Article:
Whats the difference between normal pigs, hogs, and wild boars?

Joined Jun 27, 2017
So for birds it seems like turkey has a more "gamey" taste than chicken especially when you're eating it pure. Is the same true for hogs and wild boars? Are they the same thing and what are the best ways to cook each. I've only had hog BBQ'd with the meat I'm assuming separated (had it when i was a kid), and I eat regular pig pork every couple of days usually sear + oven cuts of tenderloin or lone porkchops.
Joined Sep 17, 2018
A farm hog and a wild boar are two completely different animals, add on top of that the way they are raised, environment/region, diet, ect., and you will have many variables on flavor.
Joined Jul 13, 2012
Boar is a male, Sow is a female. Commercial pigs are captive raised, pastured pigs are more free range. Wild, or Feral swine are just that they forage, are omnivorous and the meat must be cooked to 160F. Absolutely delicious if they are foraging in the right locale like any other game meat. If you can get feral swine locally try it if not D'Artagnan sells it on their website.
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Joined May 5, 2010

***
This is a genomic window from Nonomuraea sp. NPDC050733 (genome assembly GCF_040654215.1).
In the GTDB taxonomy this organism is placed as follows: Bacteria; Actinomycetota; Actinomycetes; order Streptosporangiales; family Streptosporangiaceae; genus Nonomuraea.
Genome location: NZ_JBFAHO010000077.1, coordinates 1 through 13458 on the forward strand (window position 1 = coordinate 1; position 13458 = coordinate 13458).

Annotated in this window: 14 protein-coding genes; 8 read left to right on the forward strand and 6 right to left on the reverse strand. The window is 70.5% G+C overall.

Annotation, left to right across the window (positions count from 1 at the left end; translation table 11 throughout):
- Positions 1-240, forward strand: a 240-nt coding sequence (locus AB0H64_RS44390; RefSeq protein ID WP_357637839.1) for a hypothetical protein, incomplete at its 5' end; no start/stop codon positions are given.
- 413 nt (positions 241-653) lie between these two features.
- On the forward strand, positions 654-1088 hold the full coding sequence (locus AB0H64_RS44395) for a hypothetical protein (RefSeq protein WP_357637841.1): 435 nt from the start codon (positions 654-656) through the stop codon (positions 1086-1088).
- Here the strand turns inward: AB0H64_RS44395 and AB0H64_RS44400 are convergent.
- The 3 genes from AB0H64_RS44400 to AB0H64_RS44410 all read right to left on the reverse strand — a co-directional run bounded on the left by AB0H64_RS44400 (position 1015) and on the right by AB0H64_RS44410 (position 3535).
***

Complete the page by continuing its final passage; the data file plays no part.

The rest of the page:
Way back when explorers first came to North America, they brought pigs with them to raise and eat.
These hogs were allowed to procreate to such a degree that when the explorers left, they did not take these hogs with them. These hogs became feral. Boars with tusks are a completely different species of pig
Joined Sep 5, 2008
Beware of trying to figure out a generalization of the difference in taste between pork meat and boar meat from second hand accounts and without actually experiencing it yourself. I've raised and butchered my own pigs, and I have tasted many different types of boar meat, and I can tell you that the difference in taste from one pig to the other or from one boar to the other is rather large itself. You'll find some pigs that will yield better tasting meat than the bland, industrially sourced boar meat. Pork meat from a pig that wasn't bled thoroughly (this happens when trying to kill them humanely) will be much more gamey. The blood inside the meat contributes to the gamey taste.

There's also the issue of boar taint (boar can refer to uncastrated pigs): https://en.wikipedia.org/wiki/Boar_taint

Then there's the issue of boar-pig hybrids: https://en.wikipedia.org/wiki/Boar–pig_hybrid

So just talking about "pig" or "boar" rarely tells the whole story about the meat you're going to eat.
Joined Aug 4, 2000
Bacon is made from castrated pigs. I make my own bacon and occasionally I'll end up with some "boar taint" in my finished product, from an uncastrated pig. It's a flavor that is very "off" and I get my money back from the vendor or he'll replace the belly with a fresh one.

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